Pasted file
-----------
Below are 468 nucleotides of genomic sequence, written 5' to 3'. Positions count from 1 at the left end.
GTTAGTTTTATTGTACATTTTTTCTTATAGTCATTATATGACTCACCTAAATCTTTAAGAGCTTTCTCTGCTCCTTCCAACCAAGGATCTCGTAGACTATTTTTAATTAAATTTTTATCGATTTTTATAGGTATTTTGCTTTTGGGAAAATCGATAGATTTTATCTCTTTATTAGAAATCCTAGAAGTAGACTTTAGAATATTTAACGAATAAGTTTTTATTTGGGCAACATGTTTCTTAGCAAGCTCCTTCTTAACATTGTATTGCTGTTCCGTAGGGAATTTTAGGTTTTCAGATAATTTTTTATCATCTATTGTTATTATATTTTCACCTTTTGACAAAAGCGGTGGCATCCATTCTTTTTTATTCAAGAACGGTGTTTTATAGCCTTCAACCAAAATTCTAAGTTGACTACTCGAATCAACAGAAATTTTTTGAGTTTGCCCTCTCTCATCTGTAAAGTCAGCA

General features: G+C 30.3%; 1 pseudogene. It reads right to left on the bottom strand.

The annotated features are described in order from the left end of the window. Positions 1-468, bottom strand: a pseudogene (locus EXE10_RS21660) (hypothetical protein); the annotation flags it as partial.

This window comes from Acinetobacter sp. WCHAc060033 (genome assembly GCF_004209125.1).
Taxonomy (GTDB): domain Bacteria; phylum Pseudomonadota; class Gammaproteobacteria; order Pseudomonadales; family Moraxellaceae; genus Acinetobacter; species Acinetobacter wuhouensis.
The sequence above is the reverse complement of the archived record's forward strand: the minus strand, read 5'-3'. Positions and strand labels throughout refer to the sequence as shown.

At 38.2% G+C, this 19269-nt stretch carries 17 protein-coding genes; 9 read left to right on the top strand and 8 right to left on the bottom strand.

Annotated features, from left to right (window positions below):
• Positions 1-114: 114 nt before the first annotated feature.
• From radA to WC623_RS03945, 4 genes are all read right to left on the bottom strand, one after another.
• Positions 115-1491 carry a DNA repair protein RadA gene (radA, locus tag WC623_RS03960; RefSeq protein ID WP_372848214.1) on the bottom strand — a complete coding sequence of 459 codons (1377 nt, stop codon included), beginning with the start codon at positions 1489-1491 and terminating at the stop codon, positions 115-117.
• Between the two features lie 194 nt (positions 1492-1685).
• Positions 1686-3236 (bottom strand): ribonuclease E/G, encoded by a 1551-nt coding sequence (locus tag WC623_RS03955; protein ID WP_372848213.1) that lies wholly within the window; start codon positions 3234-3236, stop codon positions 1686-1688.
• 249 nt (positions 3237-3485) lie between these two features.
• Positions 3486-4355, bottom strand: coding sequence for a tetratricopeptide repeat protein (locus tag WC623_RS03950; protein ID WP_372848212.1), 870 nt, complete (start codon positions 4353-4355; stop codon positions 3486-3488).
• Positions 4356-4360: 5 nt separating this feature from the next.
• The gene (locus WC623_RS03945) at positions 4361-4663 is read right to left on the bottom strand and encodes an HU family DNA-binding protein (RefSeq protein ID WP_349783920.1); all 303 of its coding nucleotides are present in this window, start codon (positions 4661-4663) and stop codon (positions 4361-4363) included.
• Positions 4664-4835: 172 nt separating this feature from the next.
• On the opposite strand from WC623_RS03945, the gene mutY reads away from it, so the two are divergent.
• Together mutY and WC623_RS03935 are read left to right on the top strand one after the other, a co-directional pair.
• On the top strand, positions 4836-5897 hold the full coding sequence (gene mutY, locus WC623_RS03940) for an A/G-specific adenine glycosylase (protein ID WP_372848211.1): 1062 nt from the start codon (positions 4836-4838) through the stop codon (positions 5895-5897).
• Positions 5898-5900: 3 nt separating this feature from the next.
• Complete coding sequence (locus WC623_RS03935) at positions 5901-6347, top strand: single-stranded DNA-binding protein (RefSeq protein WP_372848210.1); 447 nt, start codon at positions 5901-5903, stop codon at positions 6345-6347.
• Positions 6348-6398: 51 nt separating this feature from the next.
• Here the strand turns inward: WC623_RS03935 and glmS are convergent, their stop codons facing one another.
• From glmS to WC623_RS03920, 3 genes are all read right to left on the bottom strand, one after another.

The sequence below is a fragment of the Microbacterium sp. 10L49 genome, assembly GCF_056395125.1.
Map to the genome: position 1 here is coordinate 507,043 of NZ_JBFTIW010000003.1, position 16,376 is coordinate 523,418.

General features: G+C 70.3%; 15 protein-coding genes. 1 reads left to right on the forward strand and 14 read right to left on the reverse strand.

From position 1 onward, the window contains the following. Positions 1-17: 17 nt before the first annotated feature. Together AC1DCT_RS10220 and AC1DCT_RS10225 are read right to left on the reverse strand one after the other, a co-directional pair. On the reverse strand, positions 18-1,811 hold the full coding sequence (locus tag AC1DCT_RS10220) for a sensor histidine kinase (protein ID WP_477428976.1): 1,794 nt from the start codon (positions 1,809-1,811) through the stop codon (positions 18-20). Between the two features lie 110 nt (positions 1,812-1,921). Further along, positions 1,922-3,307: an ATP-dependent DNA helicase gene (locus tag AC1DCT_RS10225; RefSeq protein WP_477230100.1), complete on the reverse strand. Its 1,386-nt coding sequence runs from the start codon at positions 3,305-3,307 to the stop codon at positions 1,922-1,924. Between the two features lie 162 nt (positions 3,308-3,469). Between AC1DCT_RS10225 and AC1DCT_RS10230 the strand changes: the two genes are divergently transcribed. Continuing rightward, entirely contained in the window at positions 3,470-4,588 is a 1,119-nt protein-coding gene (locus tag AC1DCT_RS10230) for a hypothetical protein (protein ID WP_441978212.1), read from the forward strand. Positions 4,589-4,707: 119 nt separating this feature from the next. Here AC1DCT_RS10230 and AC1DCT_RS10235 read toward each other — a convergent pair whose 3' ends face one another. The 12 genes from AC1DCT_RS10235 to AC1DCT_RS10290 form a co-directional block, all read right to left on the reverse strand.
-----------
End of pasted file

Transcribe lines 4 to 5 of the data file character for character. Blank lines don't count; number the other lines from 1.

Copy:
The annotated features are described in order from the left end of the window. Positions 1-468, bottom strand: a pseudogene (locus EXE10_RS21660) (hypothetical protein); the annotation flags it as partial.

This window comes from Acinetobacter sp. WCHAc060033 (genome assembly GCF_004209125.1).